This was really a year of non-fiction reading for me: adult, YA, middle grade, all of the above. The list here is shorter than for fiction. However, for reference I will send you back to last year’s favorite books which featured all of one non-fiction (Amelia Lost). This year, I’ve got eleven–and those are just my favorites.
When it comes to non-fiction, I think I tend to be a subject reader, so if I’m not interested in the subject of the book, it’s not likely that I’ll pick it up. However, just about anything historical is right up my alley, especially British history. Or memoirs/biographies–I like stories about people. Whether they actually happened or not is somewhat irrelevant.
The Map of My Dead Pilots by Colleen Mondor: I started the year off right with this gripping, harrowing account of flying in Alaska. But that’s just a part of it–the book is also about the stories we tell ourselves, the myth of self-reliance. It’s a book about searching for answers and, when you can’t find them, making them up. I loved the stories Mondor tells, and the way she both implicitly and explicitly calls into question our trust that she is telling us the truth.
The Merry Hall Trilogy by Beverley Nichols: The Merry Hall books are arch, witty, and very much of their period. They’re also hilarious and full of fascinating details of gardening. If I had encountered Nichols in a different mood, I might very well have disliked his style. But as it is, I loved his archness, his willful whimsy, which is balanced by his very real knowledge of plants and gardens.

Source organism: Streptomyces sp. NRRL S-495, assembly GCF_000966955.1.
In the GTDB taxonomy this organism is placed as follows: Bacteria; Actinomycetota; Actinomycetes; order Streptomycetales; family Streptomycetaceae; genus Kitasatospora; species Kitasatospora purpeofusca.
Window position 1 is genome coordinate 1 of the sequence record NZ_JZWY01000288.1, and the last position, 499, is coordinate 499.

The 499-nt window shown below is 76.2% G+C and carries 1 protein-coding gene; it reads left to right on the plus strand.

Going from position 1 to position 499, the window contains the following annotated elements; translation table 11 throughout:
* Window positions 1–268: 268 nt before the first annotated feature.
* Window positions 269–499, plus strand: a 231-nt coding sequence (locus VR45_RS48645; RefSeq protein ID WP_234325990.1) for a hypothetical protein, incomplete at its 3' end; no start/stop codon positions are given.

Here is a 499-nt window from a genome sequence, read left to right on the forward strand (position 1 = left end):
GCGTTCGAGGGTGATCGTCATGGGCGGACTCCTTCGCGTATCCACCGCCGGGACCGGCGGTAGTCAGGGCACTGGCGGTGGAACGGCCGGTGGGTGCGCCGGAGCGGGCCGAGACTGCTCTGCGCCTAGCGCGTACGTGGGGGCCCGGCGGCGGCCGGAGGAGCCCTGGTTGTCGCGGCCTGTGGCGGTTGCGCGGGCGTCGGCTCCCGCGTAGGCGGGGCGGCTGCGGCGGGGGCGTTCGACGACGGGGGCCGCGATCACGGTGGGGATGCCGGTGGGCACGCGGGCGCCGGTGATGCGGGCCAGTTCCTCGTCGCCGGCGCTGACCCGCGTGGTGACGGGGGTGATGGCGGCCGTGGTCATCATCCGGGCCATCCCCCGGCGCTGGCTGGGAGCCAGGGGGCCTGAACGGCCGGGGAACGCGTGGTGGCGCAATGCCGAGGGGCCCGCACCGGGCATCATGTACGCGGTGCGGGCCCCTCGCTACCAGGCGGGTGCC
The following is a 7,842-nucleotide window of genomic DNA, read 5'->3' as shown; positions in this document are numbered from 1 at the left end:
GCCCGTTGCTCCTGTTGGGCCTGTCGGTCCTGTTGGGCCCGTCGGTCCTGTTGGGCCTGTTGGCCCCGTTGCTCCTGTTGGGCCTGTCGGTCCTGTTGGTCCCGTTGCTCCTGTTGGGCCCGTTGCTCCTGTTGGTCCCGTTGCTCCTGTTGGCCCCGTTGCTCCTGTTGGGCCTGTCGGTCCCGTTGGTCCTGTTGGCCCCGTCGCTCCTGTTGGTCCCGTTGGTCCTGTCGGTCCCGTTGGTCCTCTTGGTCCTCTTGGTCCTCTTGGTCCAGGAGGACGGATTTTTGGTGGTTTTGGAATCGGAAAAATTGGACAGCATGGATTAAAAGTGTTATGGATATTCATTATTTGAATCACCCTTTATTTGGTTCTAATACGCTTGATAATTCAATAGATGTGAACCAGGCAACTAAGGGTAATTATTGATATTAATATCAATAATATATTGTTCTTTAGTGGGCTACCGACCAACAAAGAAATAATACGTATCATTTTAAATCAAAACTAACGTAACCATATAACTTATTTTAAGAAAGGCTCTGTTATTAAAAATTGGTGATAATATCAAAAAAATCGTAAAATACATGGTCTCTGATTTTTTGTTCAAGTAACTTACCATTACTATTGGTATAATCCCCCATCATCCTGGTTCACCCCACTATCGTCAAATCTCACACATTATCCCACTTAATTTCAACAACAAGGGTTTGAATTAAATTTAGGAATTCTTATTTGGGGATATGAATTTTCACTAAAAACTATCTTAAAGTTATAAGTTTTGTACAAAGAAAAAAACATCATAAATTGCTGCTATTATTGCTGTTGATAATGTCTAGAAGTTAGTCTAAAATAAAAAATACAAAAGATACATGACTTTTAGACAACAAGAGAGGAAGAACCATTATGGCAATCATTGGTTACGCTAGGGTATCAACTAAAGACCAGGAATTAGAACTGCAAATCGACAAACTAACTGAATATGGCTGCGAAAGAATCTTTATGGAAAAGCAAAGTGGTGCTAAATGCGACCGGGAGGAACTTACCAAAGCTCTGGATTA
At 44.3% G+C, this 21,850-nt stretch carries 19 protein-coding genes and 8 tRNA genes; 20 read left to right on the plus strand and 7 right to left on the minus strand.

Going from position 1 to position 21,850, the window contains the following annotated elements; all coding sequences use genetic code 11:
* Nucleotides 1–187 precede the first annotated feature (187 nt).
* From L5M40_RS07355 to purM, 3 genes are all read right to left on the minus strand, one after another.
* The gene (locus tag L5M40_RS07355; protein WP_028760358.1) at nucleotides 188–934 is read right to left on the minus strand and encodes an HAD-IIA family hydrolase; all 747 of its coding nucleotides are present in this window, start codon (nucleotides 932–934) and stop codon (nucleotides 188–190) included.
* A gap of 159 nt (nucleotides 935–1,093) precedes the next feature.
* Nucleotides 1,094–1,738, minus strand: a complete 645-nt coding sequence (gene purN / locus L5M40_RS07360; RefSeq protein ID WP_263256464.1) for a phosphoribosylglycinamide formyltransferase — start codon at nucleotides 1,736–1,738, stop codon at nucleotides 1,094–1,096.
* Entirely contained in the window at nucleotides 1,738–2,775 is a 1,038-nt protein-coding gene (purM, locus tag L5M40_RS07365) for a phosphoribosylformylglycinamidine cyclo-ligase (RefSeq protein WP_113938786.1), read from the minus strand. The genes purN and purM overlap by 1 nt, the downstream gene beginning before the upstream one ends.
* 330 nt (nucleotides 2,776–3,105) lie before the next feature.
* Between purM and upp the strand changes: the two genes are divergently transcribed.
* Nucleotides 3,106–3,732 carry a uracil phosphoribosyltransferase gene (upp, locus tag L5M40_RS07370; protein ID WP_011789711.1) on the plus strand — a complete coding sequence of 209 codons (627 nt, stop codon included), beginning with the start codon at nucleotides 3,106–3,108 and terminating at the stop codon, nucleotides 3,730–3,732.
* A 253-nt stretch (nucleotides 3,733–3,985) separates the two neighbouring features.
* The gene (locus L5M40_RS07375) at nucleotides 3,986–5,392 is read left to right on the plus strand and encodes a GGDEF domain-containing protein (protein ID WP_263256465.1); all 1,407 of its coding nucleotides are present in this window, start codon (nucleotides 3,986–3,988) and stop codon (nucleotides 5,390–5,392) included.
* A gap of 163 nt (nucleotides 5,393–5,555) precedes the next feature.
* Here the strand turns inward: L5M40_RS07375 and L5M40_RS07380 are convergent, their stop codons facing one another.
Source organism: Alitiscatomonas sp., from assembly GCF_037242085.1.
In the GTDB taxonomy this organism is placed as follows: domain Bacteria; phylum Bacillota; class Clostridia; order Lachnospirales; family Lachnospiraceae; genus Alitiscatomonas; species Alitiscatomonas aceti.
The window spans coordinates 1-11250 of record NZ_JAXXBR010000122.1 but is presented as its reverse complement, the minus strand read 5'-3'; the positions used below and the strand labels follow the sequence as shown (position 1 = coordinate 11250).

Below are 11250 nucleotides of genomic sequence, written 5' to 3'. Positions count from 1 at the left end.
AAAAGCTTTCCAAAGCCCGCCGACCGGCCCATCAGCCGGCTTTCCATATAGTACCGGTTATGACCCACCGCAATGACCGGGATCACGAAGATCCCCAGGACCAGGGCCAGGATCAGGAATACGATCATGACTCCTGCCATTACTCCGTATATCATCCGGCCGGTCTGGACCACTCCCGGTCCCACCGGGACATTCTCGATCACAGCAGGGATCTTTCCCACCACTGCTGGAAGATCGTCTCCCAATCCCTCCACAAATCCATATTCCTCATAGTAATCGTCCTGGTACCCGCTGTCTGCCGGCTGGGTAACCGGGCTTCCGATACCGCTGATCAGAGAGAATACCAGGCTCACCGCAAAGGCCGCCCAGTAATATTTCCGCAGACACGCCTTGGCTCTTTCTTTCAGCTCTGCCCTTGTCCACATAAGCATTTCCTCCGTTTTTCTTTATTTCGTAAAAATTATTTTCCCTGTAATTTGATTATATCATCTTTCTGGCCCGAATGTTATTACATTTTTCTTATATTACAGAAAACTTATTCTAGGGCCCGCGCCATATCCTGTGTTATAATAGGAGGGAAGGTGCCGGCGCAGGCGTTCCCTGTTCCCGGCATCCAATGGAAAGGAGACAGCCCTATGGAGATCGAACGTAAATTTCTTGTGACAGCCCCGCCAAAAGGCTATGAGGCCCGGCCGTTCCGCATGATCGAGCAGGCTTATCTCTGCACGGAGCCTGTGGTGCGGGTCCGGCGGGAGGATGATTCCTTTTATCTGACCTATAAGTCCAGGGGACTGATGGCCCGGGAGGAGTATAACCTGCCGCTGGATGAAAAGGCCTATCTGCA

They Called Themselves the KKK by Susan Campbell Bartoletti: This is kind of the antithesis to We’ve Got a Job (see below) in that We’ve Got a Job by and large works to inspire the reader, to help teens see themselves in the young leaders of the Birmingham Civil Rights Movement. In They Called Themselves the KKK, Bartoletti is presenting a warning. Here is what went wrong; these were the consequences. While I think it’s less powerful in the end than We’ve Got a Job, it does help to flesh out the history and motivations of this shadowy and often mysterious movement.
Invisible Sisters by Jessica Handler: I’m putting this one on the list for personal reasons–I thought the book was interesting and well-written, but Jessica Handler also articulated exactly what I felt about the weird tension when a family member is seriously ill and you don’t live nearby. As I said in my original review, “It’s a rather haunted book, the memoir of a woman who lost her two sisters to medically opposite diseases. I thought it was beautifully written, thoughtful without being self-indulgent and honest about the way the family broke apart under the strain.”
We’ve Got a Job by Cynthia Levinson: In my opinion, the best younger non-fiction book this year. With the tight focus and amazing stories, Levinson weaves together the history of the Birmingham marches. She doesn’t shy away from showing the divisions within the African-American community, and the differing philosophies and backgrounds of the marchers. What emerges is an amazing story of courage and integrity. For people like myself, who learn about the Civil Rights Movement in isolated incidents, it also helps to tie together several different events.